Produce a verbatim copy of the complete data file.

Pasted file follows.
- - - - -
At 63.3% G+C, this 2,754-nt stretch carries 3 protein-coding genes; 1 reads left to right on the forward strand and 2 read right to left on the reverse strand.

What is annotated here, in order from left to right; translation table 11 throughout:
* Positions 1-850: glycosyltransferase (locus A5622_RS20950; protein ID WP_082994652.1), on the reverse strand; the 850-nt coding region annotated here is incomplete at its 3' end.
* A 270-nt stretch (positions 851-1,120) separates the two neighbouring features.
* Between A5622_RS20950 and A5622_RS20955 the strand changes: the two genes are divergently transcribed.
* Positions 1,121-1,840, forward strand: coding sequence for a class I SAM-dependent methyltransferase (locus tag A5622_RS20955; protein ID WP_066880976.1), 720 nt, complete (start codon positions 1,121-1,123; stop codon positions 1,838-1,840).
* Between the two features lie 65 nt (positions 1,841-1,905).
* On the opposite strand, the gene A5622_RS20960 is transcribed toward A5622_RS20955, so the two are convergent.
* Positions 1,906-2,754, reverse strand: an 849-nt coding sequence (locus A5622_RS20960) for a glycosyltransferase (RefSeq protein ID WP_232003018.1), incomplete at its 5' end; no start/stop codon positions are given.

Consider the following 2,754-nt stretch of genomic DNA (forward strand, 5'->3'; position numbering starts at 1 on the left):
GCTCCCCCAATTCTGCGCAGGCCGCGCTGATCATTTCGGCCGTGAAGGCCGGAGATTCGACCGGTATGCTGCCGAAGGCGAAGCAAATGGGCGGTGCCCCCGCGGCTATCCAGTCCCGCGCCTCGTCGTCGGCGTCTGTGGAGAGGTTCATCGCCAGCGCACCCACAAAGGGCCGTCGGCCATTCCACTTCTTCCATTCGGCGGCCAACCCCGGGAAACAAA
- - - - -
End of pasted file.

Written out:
At 63.3% G+C, this 2,754-nt stretch carries 3 protein-coding genes; 1 reads left to right on the forward strand and 2 read right to left on the reverse strand.

What is annotated here, in order from left to right; translation table 11 throughout:
* Positions 1-850: glycosyltransferase (locus A5622_RS20950; protein ID WP_082994652.1), on the reverse strand; the 850-nt coding region annotated here is incomplete at its 3' end.
* A 270-nt stretch (positions 851-1,120) separates the two neighbouring features.
* Between A5622_RS20950 and A5622_RS20955 the strand changes: the two genes are divergently transcribed.
* Positions 1,121-1,840, forward strand: coding sequence for a class I SAM-dependent methyltransferase (locus tag A5622_RS20955; protein ID WP_066880976.1), 720 nt, complete (start codon positions 1,121-1,123; stop codon positions 1,838-1,840).
* Between the two features lie 65 nt (positions 1,841-1,905).
* On the opposite strand, the gene A5622_RS20960 is transcribed toward A5622_RS20955, so the two are convergent.
* Positions 1,906-2,754, reverse strand: an 849-nt coding sequence (locus A5622_RS20960) for a glycosyltransferase (RefSeq protein ID WP_232003018.1), incomplete at its 5' end; no start/stop codon positions are given.

Consider the following 2,754-nt stretch of genomic DNA (forward strand, 5'->3'; position numbering starts at 1 on the left):
GCTCCCCCAATTCTGCGCAGGCCGCGCTGATCATTTCGGCCGTGAAGGCCGGAGATTCGACCGGTATGCTGCCGAAGGCGAAGCAAATGGGCGGTGCCCCCGCGGCTATCCAGTCCCGCGCCTCGTCGTCGGCGTCTGTGGAGAGGTTCATCGCCAGCGCACCCACAAAGGGCCGTCGGCCATTCCACTTCTTCCATTCGGCGGCCAACCCCGGGAAACAAA